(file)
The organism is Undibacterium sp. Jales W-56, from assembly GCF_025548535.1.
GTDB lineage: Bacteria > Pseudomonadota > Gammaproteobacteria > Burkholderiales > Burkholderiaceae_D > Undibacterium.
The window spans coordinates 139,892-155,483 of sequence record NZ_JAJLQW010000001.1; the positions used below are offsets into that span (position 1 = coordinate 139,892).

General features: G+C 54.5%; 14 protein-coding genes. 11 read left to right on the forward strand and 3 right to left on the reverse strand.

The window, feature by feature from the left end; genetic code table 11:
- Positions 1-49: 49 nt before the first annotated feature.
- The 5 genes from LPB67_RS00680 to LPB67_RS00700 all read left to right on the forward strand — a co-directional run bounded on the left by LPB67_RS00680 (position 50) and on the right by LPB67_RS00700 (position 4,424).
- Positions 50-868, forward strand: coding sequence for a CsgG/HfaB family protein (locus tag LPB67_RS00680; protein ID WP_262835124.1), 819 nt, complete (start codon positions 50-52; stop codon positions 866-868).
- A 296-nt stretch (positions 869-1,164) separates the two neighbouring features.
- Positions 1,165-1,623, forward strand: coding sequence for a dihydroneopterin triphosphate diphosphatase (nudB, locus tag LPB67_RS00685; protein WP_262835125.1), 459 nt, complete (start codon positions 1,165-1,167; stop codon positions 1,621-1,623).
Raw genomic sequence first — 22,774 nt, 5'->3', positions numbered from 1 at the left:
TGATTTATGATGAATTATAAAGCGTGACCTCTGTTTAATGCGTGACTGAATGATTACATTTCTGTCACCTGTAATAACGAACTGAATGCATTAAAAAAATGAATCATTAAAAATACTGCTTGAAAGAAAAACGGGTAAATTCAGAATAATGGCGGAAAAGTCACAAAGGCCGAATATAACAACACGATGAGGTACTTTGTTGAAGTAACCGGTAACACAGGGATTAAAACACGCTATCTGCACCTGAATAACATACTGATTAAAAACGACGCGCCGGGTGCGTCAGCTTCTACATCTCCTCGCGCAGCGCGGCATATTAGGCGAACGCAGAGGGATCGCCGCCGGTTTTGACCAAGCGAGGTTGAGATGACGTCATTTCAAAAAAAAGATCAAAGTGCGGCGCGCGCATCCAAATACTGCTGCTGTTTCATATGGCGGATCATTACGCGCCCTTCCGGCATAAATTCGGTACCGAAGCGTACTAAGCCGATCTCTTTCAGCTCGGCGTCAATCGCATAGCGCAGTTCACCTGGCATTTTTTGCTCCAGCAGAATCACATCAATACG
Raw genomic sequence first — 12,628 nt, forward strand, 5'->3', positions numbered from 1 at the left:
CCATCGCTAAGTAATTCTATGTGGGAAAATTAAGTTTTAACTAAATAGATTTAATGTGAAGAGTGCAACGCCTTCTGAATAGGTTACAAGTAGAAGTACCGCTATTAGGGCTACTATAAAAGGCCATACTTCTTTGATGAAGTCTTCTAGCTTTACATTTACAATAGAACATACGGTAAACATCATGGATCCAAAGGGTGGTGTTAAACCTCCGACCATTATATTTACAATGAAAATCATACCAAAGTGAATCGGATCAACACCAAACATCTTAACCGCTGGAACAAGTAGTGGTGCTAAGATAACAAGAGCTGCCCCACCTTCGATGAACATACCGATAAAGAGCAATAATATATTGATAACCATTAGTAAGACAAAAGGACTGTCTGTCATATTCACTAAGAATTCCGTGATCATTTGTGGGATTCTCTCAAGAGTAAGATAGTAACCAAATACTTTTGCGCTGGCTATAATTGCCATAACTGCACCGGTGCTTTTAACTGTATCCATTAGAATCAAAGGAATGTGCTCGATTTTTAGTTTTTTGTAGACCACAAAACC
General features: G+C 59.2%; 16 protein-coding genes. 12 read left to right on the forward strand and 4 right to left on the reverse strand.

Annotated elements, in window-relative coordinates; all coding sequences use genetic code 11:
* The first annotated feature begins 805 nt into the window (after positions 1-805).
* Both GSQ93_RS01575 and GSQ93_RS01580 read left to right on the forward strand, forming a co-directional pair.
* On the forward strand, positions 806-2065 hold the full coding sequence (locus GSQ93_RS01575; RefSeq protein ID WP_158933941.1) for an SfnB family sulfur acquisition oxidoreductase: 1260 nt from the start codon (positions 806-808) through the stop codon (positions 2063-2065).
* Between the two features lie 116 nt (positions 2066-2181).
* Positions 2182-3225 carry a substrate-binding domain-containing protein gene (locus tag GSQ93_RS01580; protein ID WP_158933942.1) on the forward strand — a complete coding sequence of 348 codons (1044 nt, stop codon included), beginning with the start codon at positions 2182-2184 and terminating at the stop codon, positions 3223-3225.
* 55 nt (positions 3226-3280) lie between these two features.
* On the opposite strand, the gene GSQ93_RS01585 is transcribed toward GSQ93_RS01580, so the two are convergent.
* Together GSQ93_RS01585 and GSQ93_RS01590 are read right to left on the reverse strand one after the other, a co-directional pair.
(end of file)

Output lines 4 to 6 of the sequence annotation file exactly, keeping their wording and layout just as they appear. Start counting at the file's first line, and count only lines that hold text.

General features: G+C 54.5%; 14 protein-coding genes. 11 read left to right on the forward strand and 3 right to left on the reverse strand.

The window, feature by feature from the left end; genetic code table 11:
- Positions 1-49: 49 nt before the first annotated feature.